One legend they did appropriate for this was that of the changeling, for The Hole in the Ground was one of those creepy kids movies. Ever since The Bad Seed back in the nineteen-fifties, evil children in starring roles had returned again and again to the screen, the most celebrated probably being Damien in The Omen, itself a reaction to Linda Blair's innocent possessed antics in The Exorcist, but the whole notion of those blameless little darlings actually being amoral little monsters was enjoying one of its comebacks in 2019 with contemporaries like The Prodigy and Brightburn. The Hole notion, if you will, was that Chris is not who he says he is, as Sarah comes around to the idea that he is an imposter.

Have the faeries spirited the real little boy away and replaced him with one of their own? The film kept an amusingly ambiguous approach to the last image, as there was a twisted sense of humour detectable which may be missed under the overall gloom that Sarah is making her way through. Kerslake managed to be sympathetic in a way that was not some over the top, screaming victim, but as a completely ordinary young woman who has become mired in extraordinary circumstances, be that her experiences with her son's father (who it is strongly hinted was abusive towards her, and she got out of there before became abusive towards the boy), her mental state which has been under a false sense of security since she moved to this rural area, or the possibility she has been "noticed" by sinister forces.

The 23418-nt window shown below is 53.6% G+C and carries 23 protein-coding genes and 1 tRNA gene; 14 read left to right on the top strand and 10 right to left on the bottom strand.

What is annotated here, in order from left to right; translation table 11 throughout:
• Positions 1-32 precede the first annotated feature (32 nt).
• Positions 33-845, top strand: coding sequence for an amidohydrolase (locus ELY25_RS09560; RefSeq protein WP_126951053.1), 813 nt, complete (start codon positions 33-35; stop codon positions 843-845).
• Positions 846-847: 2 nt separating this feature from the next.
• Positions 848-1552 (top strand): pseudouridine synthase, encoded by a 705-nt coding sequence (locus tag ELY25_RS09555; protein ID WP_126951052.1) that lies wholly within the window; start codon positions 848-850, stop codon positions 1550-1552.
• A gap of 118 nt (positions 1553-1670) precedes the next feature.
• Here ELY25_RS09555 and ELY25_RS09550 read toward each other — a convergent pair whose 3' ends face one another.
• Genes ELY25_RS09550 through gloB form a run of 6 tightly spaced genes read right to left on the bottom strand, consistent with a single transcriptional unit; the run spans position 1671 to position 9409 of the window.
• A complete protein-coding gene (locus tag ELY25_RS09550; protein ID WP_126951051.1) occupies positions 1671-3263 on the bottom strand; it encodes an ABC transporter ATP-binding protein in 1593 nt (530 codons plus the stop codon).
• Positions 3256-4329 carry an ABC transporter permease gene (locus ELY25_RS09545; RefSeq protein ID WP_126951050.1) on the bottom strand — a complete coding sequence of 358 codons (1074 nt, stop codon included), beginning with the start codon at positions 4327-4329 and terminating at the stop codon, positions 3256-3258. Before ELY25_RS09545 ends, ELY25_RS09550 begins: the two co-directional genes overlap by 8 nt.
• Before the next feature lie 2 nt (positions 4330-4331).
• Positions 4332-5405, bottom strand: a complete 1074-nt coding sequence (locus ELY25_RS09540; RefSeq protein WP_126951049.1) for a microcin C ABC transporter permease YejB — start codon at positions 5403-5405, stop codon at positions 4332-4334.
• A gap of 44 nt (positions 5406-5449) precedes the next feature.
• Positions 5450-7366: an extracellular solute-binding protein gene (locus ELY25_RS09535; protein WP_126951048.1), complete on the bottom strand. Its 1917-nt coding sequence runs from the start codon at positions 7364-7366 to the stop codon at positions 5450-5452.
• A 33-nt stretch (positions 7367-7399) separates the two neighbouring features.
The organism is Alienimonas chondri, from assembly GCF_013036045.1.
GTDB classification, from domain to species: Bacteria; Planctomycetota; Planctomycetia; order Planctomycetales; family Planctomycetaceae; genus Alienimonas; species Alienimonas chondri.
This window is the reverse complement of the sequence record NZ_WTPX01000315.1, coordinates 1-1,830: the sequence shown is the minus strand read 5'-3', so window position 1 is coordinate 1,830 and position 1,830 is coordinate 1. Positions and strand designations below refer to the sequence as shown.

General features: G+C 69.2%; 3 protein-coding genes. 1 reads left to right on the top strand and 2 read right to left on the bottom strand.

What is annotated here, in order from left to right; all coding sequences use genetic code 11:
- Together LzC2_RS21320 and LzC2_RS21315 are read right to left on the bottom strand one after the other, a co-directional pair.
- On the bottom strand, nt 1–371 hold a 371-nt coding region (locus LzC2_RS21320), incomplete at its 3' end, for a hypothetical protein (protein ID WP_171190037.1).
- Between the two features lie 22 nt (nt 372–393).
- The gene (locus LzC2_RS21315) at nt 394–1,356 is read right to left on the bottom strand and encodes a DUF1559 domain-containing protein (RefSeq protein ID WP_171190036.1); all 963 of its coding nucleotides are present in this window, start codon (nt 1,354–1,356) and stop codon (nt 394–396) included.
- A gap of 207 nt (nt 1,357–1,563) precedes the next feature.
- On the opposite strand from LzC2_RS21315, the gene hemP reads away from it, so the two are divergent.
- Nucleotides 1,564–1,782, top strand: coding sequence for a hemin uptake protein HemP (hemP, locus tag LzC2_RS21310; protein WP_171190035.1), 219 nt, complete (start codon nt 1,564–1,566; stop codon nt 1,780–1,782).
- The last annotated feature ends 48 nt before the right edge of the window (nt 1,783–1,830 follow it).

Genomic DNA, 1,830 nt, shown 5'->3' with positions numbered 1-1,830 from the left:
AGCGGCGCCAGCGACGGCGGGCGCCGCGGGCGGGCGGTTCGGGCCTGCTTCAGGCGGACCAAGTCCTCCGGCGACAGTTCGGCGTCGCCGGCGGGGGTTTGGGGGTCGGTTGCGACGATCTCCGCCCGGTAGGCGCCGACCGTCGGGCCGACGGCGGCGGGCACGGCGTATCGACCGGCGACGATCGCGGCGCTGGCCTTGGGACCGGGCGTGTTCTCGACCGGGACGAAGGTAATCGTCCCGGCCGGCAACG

Some found The Hole in the Ground too slow and uneventful for its own good, yet adjust to its pace of keeping it low key to better highlight the scenes where things really got weird, and you would be rewarded. Sometimes that would be down to a scene that was so absurd in what it was depicting that it became oddly transgressive (when the Chris changeling puts his enhanced strength to good - or bad, should we say - use), though the script by Cronin and Stephen Shields did struggle a shade to wrap their plot up and put the titular hole to good use. It was a striking visual, this pit in the middle of the woods, but it did not make much of an impression on the characters until right at the final ten minutes and naming the movie after it did put Bernard Cribbins' novelty song in the head of those who recalled that. But these are quibbles: if it failed to tie up its loose threads with aplomb, it was a neat item of folk horror otherwise, another subgenre of chillers that was making a comeback from the twenty-tens. Music by Stephen McKeon.
Reviewer: Graeme Clark


This review has been viewed 150 time(s).

As a member you could Rate this film

Review Comments (0)

Untitled 1

Forgotten your details? Enter email address in Username box and click Reminder. Your details will be emailed to you.

Latest Poll
Which star do you think makes the best coffee?
Emma Stone
Anna Kendrick
Michelle Rodriguez
Sir Patrick Stewart

Recent Visitors
Graeme Clark
Andrew Pragasam
Darren Jones
  Rachel Franke
Enoch Sneed
Paul Shrimpton
  Desbris M
  Derrick Smith


Last Updated: